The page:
After eight years, a pair of trials where he was twice found not guilty, and a trip to Canada’s highest court, an Ottawa construction worker accused of driving while impaired by marijuana has pleaded guilty to nothing more than a traffic offence.
It’s the end of a long legal saga for Carson Bingley that started with erratic driving on Merivale Road in May 2009 and led to a Supreme Court decision that streamlined drugged-driving trials, just as the country moves toward legalizing marijuana by next July.
On Monday, the 36-year-old pleaded guilty to careless driving under the Highway Traffic Act and was given a $1,000 fine and one-year driving prohibition. Court heard he swerved through traffic, drove in an opposite lane, then hit a parked car in a nearby lot.
Bingley was criminally charged with driving while drug-impaired after allegedly failing a roadside sobriety test administered by a specially trained and certified police officer known as a “drug recognition expert” or DRE.
He was taken to the police station, where he then underwent a 12-part evaluation for drug impairment that measures things like physical co-ordination, eye movement, blood pressure, pupil size and muscle tone. The evaluation, used across North America and Europe, was added to the Criminal Code in 2008 by the then-Conservative government.
The results of Bingley’s evaluation — coupled with his admission that he had used marijuana hours earlier and taken two Xanax — led the DRE to conclude he was impaired by marijuana.
But as Bingley’s experience has shown, proving cases of impairment by drugs can be difficult. Unlike alcohol, there are no approved roadside screening devices to determine precise levels of drugs in one’s system. Nor are there currently any legal limits on how much of a drug is too much to drive a car.
In April, the federal government proposed new offences as part of Bill C-46 that will make it a crime to drive with more than two nanograms of THC, the active ingredient in marijuana, per millilitre of blood. The legislation will also authorize police to use oral fluid drug screeners at the roadside to determine whether drugs are present in the saliva of a driver they suspect has been using drugs. However, prosecutions will still rely on the evaluation by a DRE at a police station or the taking of a blood sample.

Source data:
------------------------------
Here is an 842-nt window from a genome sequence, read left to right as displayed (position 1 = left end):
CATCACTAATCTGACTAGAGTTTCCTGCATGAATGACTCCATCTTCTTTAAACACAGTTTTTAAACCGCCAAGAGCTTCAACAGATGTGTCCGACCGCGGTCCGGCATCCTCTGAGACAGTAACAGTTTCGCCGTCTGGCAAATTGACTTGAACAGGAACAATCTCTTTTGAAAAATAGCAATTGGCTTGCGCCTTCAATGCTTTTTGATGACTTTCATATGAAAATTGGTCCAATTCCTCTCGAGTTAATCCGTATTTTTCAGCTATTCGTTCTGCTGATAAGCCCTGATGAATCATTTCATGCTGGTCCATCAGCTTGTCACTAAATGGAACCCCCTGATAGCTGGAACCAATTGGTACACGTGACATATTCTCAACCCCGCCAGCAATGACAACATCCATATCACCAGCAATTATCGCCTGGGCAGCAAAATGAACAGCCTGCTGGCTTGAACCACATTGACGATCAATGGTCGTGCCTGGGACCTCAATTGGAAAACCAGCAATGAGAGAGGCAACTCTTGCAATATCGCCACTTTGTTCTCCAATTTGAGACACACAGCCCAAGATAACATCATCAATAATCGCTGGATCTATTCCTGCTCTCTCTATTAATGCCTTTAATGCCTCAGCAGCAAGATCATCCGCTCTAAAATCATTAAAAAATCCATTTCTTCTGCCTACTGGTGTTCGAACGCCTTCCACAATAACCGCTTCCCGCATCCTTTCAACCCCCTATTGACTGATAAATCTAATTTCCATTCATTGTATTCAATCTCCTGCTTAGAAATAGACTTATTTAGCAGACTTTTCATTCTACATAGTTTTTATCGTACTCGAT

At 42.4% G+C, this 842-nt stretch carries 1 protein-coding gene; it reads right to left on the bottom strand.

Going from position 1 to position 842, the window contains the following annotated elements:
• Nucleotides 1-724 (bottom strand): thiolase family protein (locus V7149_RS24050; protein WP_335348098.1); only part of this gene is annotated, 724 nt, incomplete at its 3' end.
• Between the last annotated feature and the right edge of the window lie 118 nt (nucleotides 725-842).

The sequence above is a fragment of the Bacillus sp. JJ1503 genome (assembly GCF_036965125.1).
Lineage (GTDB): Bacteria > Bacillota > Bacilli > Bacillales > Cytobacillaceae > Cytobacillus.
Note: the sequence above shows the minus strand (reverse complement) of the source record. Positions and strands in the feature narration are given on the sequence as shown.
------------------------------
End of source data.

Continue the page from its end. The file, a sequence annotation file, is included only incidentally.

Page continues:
Outside of court on Monday, Bingley insists he wasn’t impaired by drugs, which motivated him to keep fighting the charges for as long as he has. Bingley said many of his friends told him he should give up and just plead guilty.
Bingley believes his experience illustrates the need for reliable tests to prove someone’s impairment.
“By no means do I think people should be out there driving drunk or under the influence. I have a son, I have a family. I don’t want to see someone get hurt,” said Bingley, who has a dated conviction for possession of marijuana for the purpose of trafficking. “If they have that law, they need to have the proper instrument to calculate that with. You have to have the right instrument.”
But Bingley’s lawyer, Trevor Brown, said he doesn’t believe the Crown’s decision to resolve Bingley’s case with a plea to a traffic offence is an indictment of the drugged-driving testing regime.
“It probably says more about how you can successfully prosecute a case eight years later,” said Brown.
In an emailed statement, the Ontario attorney general’s ministry said the Crown carefully considered the public interest in proceeding with a third trial given the history of the case and Bingley’s current circumstances.
“Plea agreements are about achieving just and appropriate resolutions in criminal matters while ensuring the effective and efficient use of valuable court resources,” the ministry said.
Since being charged in 2009, Bingley’s moved up from his job as an apprentice labourer to a construction supervisor. Bingley’s also the proud father of a one-and-a-half year old, he said.
Eight years of court dates and being in constant legal limbo have been an emotional roller-coaster, said Bingley. He estimates the legal fight has cost him tens of thousands of dollars in legal fees and lost wages.
However, Bingley’s lawyer said he remains concerned about the reliability of a DRE’s evidence given the “weaknesses and frailties” that were exposed during Bingley’s two trials.
In both trials, the successful appeals of the not-guilty verdicts turned on issues surrounding whether a DRE was an expert witness. In the first trial, the judge accepted the evidence of the DRE as a “lay” opinion, but found there was a reasonable doubt as to Bingley’s guilt and acquitted him.
At the second trial, the judge didn’t recognize the DRE as an expert witness following a special hearing known as a voir dire. The DRE’s evidence was ruled inadmissible, prompting another appeal.
Both a summary conviction appeal court and the Ontario Court of Appeal found that DRE evidence was automatically admissible as expert evidence.
Bingley challenged the finding to the Supreme Court, which agreed with the Ontario Court of Appeal that DREs don’t need to be vetted in a voir dire since their expertise had been established by Parliament. Such challenges in every case would be a waste of judicial resources, the court ruled.
Sgt. John Kiss, manager of the Ottawa police impaired driving counter-measures program, said the Supreme Court decision was a win for policing.
“At the end of the day, we achieved a very positive ruling for the Supreme Court as far as road safety goes,” he said.
Kiss said Ottawa policehave 16 DREs, but have been training recruits since 2012 on how to administer the standardized field sobriety testing. Currently 141 officers can conduct the roadside testing to determine whether a driver should be taken for further evaluation by a DRE.
Oral fluid screeners won’t be a “silver bullet” like a roadside alcohol breath test, although Kiss said their eventual approval should simplify roadside testing.
Source: National Post